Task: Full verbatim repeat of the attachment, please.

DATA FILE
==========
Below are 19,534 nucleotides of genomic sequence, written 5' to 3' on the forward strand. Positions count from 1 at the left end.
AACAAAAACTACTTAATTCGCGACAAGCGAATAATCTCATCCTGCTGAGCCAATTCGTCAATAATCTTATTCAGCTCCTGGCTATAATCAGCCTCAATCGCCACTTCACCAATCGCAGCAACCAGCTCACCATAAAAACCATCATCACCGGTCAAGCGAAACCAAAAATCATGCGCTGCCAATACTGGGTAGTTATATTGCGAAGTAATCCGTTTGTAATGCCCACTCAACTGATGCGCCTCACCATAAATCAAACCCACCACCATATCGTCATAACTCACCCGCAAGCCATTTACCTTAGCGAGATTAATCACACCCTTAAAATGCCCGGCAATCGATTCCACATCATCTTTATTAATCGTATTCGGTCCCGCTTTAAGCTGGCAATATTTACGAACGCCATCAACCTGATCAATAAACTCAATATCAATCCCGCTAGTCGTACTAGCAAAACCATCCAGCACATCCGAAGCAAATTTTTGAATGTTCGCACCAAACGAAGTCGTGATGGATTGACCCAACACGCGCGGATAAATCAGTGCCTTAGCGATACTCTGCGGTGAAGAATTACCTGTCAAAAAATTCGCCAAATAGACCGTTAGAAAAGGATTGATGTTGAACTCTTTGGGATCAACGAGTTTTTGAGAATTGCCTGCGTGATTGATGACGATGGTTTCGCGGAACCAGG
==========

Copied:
Below are 19,534 nucleotides of genomic sequence, written 5' to 3' on the forward strand. Positions count from 1 at the left end.
AACAAAAACTACTTAATTCGCGACAAGCGAATAATCTCATCCTGCTGAGCCAATTCGTCAATAATCTTATTCAGCTCCTGGCTATAATCAGCCTCAATCGCCACTTCACCAATCGCAGCAACCAGCTCACCATAAAAACCATCATCACCGGTCAAGCGAAACCAAAAATCATGCGCTGCCAATACTGGGTAGTTATATTGCGAAGTAATCCGTTTGTAATGCCCACTCAACTGATGCGCCTCACCATAAATCAAACCCACCACCATATCGTCATAACTCACCCGCAAGCCATTTACCTTAGCGAGATTAATCACACCCTTAAAATGCCCGGCAATCGATTCCACATCATCTTTATTAATCGTATTCGGTCCCGCTTTAAGCTGGCAATATTTACGAACGCCATCAACCTGATCAATAAACTCAATATCAATCCCGCTAGTCGTACTAGCAAAACCATCCAGCACATCCGAAGCAAATTTTTGAATGTTCGCACCAAACGAAGTCGTGATGGATTGACCCAACACGCGCGGATAAATCAGTGCCTTAGCGATACTCTGCGGTGAAGAATTACCTGTCAAAAAATTCGCCAAATAGACCGTTAGAAAAGGATTGATGTTGAACTCTTTGGGATCAACGAGTTTTTGAGAATTGCCTGCGTGATTGATGACGATGGTTTCGCGGAACCAGG